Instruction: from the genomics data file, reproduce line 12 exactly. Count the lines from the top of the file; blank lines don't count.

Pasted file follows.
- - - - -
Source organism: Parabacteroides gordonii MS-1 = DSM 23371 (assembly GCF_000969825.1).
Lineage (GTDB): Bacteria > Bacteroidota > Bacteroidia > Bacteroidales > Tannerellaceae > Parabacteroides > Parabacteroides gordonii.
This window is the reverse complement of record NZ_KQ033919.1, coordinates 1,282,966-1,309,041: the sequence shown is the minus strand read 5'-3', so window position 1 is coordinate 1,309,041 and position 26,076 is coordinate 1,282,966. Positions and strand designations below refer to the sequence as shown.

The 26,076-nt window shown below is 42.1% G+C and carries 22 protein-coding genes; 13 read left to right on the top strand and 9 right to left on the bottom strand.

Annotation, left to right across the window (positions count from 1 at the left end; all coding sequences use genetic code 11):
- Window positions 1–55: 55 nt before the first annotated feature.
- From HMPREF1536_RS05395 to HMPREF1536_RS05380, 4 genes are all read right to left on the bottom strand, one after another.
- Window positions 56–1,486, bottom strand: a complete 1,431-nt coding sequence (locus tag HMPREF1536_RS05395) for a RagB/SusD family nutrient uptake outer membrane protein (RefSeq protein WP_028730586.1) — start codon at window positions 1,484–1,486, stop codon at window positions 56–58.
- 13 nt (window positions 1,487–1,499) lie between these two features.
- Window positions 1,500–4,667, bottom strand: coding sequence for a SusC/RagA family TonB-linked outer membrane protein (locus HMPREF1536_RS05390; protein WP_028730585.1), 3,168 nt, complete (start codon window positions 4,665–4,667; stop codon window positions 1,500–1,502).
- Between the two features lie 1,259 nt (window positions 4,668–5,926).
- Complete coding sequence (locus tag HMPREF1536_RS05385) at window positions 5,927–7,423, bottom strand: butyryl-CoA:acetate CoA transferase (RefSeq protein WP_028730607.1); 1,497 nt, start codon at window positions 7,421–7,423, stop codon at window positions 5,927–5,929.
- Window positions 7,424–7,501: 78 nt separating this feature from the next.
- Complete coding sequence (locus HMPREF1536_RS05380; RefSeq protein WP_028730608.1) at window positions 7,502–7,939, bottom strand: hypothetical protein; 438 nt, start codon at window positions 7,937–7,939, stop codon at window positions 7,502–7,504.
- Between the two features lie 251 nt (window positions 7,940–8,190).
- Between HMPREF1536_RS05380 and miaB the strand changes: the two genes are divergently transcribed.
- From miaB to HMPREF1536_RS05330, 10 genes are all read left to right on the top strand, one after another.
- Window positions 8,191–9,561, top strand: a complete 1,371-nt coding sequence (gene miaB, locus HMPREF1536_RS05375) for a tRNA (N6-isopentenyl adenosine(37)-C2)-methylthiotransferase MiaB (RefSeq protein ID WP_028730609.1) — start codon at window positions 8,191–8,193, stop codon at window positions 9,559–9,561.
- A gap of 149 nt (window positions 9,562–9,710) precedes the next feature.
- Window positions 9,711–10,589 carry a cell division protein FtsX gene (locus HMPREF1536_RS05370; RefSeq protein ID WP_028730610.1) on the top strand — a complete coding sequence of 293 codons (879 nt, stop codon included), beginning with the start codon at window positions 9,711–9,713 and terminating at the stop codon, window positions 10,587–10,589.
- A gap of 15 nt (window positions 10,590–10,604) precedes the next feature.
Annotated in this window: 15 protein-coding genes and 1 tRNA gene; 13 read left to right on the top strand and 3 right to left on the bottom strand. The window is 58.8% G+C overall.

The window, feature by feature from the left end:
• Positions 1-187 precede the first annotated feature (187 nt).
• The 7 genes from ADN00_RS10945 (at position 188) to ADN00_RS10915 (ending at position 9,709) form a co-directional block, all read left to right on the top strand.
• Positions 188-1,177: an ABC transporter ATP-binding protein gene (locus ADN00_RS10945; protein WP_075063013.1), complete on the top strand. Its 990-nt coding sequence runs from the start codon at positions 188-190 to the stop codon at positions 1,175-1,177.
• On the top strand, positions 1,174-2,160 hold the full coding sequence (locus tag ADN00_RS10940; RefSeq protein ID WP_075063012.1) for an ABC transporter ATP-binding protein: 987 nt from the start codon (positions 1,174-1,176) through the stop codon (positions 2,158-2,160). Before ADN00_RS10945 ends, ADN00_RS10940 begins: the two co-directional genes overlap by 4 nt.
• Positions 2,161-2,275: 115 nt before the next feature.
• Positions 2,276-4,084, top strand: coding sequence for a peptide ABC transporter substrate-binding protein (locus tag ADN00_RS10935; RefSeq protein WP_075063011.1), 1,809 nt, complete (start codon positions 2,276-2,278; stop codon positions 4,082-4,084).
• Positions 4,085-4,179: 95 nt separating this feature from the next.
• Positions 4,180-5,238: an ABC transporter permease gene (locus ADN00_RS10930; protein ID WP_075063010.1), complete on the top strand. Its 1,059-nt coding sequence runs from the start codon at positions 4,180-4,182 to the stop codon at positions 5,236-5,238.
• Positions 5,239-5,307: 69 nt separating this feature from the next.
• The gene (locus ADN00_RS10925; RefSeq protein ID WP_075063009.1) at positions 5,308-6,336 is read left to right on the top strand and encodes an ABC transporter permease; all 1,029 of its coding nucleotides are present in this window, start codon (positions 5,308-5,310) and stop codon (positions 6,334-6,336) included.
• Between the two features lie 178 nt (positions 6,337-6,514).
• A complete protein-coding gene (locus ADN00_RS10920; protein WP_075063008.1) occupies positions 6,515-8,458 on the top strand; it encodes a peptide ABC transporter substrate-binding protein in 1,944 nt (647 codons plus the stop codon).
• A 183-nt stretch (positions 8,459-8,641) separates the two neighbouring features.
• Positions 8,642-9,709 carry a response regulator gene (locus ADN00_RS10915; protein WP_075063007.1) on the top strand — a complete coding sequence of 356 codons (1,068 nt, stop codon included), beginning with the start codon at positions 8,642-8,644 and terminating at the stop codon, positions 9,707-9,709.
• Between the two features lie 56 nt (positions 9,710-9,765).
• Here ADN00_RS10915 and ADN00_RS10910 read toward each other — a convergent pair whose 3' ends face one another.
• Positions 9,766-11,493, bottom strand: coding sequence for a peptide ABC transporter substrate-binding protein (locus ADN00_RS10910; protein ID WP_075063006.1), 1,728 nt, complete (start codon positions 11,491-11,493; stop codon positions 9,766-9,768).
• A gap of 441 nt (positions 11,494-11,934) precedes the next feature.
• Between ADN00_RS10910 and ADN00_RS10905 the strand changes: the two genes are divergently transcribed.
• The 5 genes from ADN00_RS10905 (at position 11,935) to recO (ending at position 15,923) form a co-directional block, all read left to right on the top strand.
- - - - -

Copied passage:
- Complete coding sequence (locus tag HMPREF1536_RS05385) at window positions 5,927–7,423, bottom strand: butyryl-CoA:acetate CoA transferase (RefSeq protein WP_028730607.1); 1,497 nt, start codon at window positions 7,421–7,423, stop codon at window positions 5,927–5,929.